The Blenheims were late and at 10:40, a reported nine SM 79s were seen. This was actually six aircraft of the 104o Gruppo B.T. drawn equally from the 252a and 253a Squadriglie escorted by eleven CR.42s flying at 6,000 meters. Pattle at once attacked one of the SM 79s from the 253o Squadriglia, flown by Tenente Andrea Berlingieri, and shot it down in flames, the crew of four being seen to bale out before it crashed into the mountainside about five miles south-east of Tepelene and blew up. The crew did not return and were reported missing. A second 253o Squadriglia machine was badly damaged, returning to Tirana where the crew reported that a Gladiator had collided with them and had been seen to crash, minus its propeller. In another SM 79 Tenente Vivarelli’s crew claimed a second Gladiator shot down. The Gladiators flown Sergeant Casbolt (N5817) and Flight Sergeant Richens (N5825) were damaged during this engagement but they were able to return to Yannina.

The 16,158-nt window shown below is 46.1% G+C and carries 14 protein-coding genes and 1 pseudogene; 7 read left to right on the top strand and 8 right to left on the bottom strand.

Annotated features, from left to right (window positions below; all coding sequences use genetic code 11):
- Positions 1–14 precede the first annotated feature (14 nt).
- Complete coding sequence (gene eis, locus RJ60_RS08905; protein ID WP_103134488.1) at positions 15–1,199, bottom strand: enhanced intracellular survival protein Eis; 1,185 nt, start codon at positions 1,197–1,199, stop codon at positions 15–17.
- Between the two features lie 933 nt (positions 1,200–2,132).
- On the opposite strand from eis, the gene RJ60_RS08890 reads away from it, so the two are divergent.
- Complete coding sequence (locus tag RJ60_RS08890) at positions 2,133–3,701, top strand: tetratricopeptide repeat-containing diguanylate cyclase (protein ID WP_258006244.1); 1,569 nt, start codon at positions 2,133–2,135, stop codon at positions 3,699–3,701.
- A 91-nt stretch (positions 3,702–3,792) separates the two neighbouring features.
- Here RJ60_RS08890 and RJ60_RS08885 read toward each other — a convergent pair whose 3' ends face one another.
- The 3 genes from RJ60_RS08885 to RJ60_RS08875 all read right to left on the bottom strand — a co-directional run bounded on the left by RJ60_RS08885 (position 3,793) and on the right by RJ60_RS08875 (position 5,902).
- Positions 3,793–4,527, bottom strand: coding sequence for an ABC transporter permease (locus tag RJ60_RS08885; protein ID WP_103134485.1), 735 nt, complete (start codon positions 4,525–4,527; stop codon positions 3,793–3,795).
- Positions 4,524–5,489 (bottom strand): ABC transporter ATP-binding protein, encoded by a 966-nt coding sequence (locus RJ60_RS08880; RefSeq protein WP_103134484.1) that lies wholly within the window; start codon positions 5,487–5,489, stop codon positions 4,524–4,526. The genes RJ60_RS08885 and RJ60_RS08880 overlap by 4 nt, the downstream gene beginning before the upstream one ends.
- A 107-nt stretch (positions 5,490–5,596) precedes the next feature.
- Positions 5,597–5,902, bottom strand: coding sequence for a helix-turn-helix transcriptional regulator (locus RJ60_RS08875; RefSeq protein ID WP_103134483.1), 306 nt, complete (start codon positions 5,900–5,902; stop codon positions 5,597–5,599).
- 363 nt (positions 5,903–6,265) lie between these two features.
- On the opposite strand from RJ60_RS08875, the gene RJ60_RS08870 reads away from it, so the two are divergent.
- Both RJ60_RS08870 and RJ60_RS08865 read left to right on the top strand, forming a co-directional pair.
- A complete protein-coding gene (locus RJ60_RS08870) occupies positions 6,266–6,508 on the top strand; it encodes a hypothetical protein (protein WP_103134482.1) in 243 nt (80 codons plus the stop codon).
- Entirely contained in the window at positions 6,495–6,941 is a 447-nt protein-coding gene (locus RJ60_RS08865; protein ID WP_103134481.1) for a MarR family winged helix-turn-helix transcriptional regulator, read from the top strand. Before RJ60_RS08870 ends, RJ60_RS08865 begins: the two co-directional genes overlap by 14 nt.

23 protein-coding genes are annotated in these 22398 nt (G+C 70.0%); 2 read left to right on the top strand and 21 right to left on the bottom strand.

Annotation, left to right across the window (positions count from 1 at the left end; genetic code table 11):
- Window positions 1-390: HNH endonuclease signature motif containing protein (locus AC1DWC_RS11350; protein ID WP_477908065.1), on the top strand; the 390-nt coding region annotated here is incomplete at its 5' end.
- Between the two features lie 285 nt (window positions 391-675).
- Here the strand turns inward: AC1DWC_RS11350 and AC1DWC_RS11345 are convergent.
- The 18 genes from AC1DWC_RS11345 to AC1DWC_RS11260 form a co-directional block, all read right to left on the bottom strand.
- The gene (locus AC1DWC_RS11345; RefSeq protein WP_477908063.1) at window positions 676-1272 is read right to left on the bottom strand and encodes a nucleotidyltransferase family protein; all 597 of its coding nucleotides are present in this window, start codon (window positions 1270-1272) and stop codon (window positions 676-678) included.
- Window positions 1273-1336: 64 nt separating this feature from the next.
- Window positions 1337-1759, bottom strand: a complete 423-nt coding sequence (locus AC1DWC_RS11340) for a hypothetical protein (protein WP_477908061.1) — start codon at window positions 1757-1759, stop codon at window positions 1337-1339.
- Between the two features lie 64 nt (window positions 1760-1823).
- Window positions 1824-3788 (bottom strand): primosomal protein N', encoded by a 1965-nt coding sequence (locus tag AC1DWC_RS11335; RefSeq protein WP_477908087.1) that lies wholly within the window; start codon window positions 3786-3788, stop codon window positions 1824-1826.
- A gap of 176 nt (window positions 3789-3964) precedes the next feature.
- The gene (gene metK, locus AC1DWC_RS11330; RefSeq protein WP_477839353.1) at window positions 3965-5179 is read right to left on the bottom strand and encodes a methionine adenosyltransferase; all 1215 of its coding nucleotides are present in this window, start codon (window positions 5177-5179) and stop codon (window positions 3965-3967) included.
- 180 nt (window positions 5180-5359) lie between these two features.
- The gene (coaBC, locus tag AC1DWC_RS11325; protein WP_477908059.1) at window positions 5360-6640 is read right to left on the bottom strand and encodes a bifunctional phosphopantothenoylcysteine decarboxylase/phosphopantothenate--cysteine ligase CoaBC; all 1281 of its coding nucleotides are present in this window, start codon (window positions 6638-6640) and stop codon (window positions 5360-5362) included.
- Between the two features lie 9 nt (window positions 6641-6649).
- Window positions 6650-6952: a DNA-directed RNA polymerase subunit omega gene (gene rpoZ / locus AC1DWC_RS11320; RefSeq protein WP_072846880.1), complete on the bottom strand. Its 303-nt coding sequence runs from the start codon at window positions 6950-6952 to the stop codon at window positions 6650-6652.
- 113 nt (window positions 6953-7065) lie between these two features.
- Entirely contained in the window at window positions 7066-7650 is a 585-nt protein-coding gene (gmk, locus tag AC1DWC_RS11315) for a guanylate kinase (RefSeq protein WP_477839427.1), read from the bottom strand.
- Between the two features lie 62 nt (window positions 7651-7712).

The rest of the 80 Squadron formation continued their patrol, soon spotting another formation of trimotors - this time six S.81s from the 38o Stormo B.T., escorted by 24o Gruppo G.50bis. These fighters had no chance to intervene as Pattle bored in to attack the middle aircraft of the leading section, and this was soon streaming fuel from the area of the starboard engine. He fired all his remaining ammunition into it and reported that it slowly lost height and force-landed some 24 km north of Kelcyre, tipping onto its nose and losing its starboard wing. Pilot Officer Vale (Gladiator N5784) claimed a second S.81 shot down. In fact, one aircraft, carrying the Stormo commander, Colonello Domenico Ludovico, was badly damaged and landed at Berat with three dead, including Capitano Giulio Beccia, the pilot, and three wounded. The survivors just managed to get out before the aircraft with all its bombs still aboard, blew up. A second S.81 returned with all its crew wounded. The British pilots reported that throughout the engagement the G.50bis patrolled overhead without attacking the Gladiators.